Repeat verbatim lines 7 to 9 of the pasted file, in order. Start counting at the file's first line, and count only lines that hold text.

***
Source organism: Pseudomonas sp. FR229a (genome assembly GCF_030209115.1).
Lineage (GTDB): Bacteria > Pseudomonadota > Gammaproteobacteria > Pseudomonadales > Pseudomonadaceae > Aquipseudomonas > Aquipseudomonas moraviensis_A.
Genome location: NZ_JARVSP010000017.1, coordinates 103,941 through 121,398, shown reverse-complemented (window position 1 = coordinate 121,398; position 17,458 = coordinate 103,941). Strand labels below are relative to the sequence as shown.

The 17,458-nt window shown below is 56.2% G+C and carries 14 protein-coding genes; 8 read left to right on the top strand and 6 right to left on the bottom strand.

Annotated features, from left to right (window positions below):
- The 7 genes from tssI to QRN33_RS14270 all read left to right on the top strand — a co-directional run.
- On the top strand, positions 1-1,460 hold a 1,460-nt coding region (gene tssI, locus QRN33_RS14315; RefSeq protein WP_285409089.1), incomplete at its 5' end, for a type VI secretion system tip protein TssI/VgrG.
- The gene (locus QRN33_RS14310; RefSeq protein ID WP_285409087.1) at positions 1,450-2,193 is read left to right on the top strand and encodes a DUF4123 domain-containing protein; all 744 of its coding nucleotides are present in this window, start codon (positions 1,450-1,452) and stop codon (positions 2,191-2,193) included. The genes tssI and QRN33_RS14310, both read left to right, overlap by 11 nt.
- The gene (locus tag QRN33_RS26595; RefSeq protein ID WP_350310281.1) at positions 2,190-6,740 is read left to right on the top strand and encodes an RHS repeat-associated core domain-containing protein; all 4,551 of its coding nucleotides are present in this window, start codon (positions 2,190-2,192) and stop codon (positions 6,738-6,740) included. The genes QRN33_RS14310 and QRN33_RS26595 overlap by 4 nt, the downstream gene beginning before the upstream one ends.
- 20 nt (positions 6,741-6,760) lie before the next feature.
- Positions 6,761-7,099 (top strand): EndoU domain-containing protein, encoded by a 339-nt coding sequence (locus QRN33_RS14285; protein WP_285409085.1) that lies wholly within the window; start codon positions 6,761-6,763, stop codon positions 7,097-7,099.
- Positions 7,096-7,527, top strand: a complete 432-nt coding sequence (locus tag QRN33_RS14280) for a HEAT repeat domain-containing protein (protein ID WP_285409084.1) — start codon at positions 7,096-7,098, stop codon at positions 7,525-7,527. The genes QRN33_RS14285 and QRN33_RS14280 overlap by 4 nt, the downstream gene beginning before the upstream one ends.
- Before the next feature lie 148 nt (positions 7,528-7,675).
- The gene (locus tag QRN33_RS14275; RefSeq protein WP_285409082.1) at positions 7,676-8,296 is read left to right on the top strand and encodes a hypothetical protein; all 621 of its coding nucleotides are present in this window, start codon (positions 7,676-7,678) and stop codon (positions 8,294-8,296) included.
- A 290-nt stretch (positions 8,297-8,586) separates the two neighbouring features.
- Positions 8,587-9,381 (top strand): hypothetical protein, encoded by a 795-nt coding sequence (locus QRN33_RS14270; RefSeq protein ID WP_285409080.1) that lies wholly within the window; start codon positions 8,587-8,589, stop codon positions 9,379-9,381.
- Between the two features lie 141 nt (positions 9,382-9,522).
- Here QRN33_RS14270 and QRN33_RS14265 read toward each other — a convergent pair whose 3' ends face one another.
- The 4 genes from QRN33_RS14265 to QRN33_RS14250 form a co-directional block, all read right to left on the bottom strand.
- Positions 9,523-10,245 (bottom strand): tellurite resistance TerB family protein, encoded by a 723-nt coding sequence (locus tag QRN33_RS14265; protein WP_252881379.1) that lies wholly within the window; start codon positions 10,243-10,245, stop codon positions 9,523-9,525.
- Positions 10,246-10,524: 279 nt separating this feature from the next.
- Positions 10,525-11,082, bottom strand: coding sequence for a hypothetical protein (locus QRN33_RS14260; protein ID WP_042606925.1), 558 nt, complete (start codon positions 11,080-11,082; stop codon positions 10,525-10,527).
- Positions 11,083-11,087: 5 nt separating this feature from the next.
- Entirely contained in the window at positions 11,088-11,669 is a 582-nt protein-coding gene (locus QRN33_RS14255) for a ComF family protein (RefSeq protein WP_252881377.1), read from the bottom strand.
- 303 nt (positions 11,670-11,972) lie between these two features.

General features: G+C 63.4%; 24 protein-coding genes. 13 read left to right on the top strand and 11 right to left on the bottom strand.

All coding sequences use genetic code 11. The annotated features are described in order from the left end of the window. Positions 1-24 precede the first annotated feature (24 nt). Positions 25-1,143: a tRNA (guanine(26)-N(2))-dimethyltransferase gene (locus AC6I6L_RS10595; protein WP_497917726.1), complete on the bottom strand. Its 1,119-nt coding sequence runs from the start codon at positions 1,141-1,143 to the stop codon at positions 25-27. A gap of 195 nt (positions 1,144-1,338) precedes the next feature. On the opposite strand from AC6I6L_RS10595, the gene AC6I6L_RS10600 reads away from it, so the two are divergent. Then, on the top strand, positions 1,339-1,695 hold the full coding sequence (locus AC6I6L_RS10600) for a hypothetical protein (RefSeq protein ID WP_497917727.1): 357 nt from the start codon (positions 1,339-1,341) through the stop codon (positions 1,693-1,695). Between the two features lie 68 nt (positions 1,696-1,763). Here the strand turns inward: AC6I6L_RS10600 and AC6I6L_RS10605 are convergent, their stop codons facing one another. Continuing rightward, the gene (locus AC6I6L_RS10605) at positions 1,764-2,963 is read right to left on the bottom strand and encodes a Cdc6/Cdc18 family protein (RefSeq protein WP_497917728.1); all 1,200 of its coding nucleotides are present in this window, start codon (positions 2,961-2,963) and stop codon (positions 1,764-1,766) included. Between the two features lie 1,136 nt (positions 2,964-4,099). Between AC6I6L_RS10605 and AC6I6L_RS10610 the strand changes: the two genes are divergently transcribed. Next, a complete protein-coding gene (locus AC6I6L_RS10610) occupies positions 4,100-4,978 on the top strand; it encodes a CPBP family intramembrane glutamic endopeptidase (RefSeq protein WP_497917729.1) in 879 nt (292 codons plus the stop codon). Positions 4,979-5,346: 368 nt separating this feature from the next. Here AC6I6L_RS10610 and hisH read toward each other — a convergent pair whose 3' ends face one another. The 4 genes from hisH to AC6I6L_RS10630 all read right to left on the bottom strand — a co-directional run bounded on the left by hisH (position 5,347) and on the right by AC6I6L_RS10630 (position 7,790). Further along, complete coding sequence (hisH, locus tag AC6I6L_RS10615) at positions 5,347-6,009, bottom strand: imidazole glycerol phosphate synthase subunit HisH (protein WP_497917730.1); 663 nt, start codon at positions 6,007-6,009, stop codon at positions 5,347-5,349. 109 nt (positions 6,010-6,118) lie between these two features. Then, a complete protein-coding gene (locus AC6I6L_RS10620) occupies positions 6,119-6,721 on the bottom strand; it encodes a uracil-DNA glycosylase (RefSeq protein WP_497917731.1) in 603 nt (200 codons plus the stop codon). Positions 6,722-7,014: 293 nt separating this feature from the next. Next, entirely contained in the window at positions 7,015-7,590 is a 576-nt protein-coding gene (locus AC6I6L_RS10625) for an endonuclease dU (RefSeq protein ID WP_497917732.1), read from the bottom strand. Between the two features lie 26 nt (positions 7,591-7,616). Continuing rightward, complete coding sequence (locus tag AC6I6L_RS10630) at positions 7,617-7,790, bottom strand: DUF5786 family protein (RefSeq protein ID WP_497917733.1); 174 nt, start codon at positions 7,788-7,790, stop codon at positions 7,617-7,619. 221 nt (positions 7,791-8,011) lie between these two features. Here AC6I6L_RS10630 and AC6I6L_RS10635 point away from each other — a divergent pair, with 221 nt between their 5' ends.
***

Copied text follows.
- On the top strand, positions 1-1,460 hold a 1,460-nt coding region (gene tssI, locus QRN33_RS14315; RefSeq protein WP_285409089.1), incomplete at its 5' end, for a type VI secretion system tip protein TssI/VgrG.
- The gene (locus QRN33_RS14310; RefSeq protein ID WP_285409087.1) at positions 1,450-2,193 is read left to right on the top strand and encodes a DUF4123 domain-containing protein; all 744 of its coding nucleotides are present in this window, start codon (positions 1,450-1,452) and stop codon (positions 2,191-2,193) included. The genes tssI and QRN33_RS14310, both read left to right, overlap by 11 nt.
- The gene (locus tag QRN33_RS26595; RefSeq protein ID WP_350310281.1) at positions 2,190-6,740 is read left to right on the top strand and encodes an RHS repeat-associated core domain-containing protein; all 4,551 of its coding nucleotides are present in this window, start codon (positions 2,190-2,192) and stop codon (positions 6,738-6,740) included. The genes QRN33_RS14310 and QRN33_RS26595 overlap by 4 nt, the downstream gene beginning before the upstream one ends.